Just before the vice-presidential debate, one of my more jaded and cynical colleagues proposed this question for Gov. Sarah Palin: "I hope they ask her how old she thinks the earth is."

I’m not sure if asking this question is any fairer or more germane than asking the Democratic nominee, Joe Biden, if he really believes in the virgin birth. Or asking erstwhile presidential hopeful Mitt Romney whether he shares the Mormon belief that Native Americans are descended from the Lost Tribes of Israel.

American politicians talk often about their faith, but the details of their particular brands of religion are usually ignored, which is consistent with our tradition of separation of church and state.

Palin’s case may be different, however, since she was chosen for the Republican ticket largely because of her appeal to the religious right, a segment of the electorate that often advocates an active connection between private faith and public policy.

Palin, for example, during her campaign for the Alaskan governorship clearly stated her support for teaching creationism alongside evolution in public school science classes, as reported by the Anchorage Daily News in 2006. She subsequently softened her position and, as governor, never advocated the teaching of creationism.

Nevertheless, this kind of thinking makes many scientists and educators uncomfortable. Even scientists who have found ways to mesh their faith in God with their faith in science become uneasy at the presentation of creationism and evolution in public classrooms as two more or less equal alternatives which students can choose between.

This isn’t an entirely theoretical issue. Here in Texas, the State Board of Education is currently revising the curriculum standards for all public school science classes. The New York Times reports that 7 of the 15 members of the board are "creationists." The board’s chairman, dentist Don McLeroy, believes in "two systems of science," creationist and naturalist, and he believes that public schools should present them to students as equal alternatives.

The first draft of the new curriculum standards describes in considerable detail the benchmarks that all students should achieve at various grade levels and in various fields of scientific study. For example, high school students should be able to "compare and contrast similarities and differences of prokaryotic and eukaryotic cells."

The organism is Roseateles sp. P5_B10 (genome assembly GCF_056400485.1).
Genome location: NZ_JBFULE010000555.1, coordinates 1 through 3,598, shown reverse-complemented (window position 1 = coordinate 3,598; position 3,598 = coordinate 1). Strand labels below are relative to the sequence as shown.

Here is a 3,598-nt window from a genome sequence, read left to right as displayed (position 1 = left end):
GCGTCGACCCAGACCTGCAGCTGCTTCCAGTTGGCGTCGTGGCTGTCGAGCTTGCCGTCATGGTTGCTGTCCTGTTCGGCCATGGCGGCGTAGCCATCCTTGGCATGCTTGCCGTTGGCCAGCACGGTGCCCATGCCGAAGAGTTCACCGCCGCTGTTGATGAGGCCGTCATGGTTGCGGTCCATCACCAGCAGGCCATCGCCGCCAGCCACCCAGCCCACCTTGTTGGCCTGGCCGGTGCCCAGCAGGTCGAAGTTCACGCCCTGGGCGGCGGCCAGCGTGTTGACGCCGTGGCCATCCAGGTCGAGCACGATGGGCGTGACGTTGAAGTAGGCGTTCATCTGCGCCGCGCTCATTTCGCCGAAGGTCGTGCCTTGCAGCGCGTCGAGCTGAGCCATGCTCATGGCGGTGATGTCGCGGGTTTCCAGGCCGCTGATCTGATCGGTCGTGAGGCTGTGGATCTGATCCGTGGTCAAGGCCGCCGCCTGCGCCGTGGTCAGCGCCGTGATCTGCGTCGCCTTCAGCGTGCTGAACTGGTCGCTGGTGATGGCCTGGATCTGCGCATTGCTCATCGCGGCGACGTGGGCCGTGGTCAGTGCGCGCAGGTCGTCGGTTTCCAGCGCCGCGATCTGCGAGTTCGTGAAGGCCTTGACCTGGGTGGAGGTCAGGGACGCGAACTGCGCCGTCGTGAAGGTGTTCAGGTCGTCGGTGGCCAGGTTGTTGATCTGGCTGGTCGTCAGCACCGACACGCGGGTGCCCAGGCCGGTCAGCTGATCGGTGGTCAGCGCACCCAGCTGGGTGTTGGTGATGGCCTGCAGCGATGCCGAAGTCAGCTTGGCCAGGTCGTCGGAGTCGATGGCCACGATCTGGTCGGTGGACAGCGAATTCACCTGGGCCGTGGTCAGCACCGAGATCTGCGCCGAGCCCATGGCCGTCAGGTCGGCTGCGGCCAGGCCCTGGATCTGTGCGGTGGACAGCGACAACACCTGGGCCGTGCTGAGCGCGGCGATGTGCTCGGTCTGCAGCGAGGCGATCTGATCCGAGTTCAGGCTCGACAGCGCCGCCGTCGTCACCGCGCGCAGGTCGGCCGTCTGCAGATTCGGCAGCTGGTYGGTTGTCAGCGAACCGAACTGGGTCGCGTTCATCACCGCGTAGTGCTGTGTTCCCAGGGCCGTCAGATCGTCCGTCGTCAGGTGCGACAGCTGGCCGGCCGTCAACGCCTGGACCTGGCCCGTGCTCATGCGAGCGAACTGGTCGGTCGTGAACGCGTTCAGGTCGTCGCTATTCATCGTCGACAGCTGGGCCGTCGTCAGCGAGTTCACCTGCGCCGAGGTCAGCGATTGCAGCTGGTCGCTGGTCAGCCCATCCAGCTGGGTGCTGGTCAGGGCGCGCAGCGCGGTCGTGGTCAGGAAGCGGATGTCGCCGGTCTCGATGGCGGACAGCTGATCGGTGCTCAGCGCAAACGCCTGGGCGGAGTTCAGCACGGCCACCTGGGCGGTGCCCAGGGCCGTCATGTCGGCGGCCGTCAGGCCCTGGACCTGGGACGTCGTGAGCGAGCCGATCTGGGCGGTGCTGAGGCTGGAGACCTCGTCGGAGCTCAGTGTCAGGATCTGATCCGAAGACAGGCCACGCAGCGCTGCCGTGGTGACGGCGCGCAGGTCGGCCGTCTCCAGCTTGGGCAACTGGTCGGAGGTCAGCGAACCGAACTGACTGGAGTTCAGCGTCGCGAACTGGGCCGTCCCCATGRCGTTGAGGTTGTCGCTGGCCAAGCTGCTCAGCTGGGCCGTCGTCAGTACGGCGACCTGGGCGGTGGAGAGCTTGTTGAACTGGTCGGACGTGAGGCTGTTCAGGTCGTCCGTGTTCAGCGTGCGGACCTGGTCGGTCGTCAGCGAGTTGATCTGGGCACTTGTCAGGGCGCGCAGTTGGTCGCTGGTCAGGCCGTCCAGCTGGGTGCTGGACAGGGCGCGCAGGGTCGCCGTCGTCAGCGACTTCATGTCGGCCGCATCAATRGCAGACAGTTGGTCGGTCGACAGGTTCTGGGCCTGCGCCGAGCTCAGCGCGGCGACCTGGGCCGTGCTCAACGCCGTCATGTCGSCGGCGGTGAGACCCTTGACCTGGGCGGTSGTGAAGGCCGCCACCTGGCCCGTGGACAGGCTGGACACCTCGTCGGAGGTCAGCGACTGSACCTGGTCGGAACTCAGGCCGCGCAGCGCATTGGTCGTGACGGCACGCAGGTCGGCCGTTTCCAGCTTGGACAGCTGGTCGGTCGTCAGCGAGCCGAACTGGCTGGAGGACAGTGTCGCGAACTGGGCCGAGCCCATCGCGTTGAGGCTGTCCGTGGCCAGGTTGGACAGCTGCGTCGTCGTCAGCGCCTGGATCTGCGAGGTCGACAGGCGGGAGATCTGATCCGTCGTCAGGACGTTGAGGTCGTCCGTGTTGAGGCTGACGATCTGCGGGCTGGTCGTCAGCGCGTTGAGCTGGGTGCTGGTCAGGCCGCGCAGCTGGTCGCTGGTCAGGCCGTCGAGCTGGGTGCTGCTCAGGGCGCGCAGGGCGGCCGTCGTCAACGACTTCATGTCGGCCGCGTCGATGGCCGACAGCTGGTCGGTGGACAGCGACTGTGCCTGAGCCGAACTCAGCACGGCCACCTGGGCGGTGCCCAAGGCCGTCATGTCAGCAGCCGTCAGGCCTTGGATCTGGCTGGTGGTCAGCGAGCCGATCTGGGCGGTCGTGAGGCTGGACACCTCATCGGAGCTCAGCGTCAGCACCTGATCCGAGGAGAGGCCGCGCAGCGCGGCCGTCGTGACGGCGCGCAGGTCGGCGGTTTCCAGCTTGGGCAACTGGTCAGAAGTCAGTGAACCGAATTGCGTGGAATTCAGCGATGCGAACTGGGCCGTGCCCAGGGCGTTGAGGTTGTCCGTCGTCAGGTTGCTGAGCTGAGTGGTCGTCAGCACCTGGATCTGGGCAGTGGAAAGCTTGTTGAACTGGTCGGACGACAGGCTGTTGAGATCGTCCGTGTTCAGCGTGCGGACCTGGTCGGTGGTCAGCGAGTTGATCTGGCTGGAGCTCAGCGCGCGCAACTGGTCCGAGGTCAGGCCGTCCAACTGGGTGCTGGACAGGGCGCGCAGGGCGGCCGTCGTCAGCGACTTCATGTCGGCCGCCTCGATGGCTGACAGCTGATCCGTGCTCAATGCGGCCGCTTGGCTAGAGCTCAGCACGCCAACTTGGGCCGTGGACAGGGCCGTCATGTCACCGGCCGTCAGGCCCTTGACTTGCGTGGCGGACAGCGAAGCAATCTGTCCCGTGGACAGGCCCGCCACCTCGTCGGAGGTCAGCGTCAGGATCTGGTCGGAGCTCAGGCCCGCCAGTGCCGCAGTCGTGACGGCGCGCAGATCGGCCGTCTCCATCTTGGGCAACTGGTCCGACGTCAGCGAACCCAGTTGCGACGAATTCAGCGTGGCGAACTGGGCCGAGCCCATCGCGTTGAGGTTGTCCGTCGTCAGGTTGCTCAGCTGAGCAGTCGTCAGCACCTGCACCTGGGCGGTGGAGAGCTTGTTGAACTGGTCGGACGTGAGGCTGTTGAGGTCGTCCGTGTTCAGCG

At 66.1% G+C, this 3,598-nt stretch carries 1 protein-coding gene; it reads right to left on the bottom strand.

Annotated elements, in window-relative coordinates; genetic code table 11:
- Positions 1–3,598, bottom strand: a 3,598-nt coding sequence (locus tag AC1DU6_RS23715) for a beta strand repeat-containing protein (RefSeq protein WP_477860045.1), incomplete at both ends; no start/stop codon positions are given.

But the standards also include strangely unscientific language about "purported forces outside of nature," as well as provisions that many believe will encourage unscientific attention on alleged "weaknesses" of evolutionary theory. In response to the draft, at least 840 scientists and educators have signed a statement produced by the "21st Century Science Coalition" that discourages the substitution of supernatural explanations for any mysteries as yet unresolved by science.

In short, through the fall and spring a battle is shaping up in Texas over the definition of science and its place in public classrooms. Since Texas is the nation’s second-largest purchaser of textbooks, the implications for other states are significant.

Here’s a reasonable proposition: Science is about understanding the natural world in strictly rational terms; religion is non-rational, and it derives meaning from revelation and faith. Science is a proper object of study in public schools; religion is the domain of the church, the private school, and the human heart.

But many evangelical and fundamental Protestants — more than 60 percent, by some polls — believe that private faith should significantly influence public policy. If Palin shares that view then the precise details of her faith are relevant, including her views on teaching creationism, the connection between the "end times" and state of the Middle East, and the weight of God’s hand on world events.

Maybe someone should ask her.


(John M. Crisp teaches in the English Department at Del Mar College in Corpus Christi, Texas. E-mail: jcrisp(at)delmar.edu)

Comments are closed.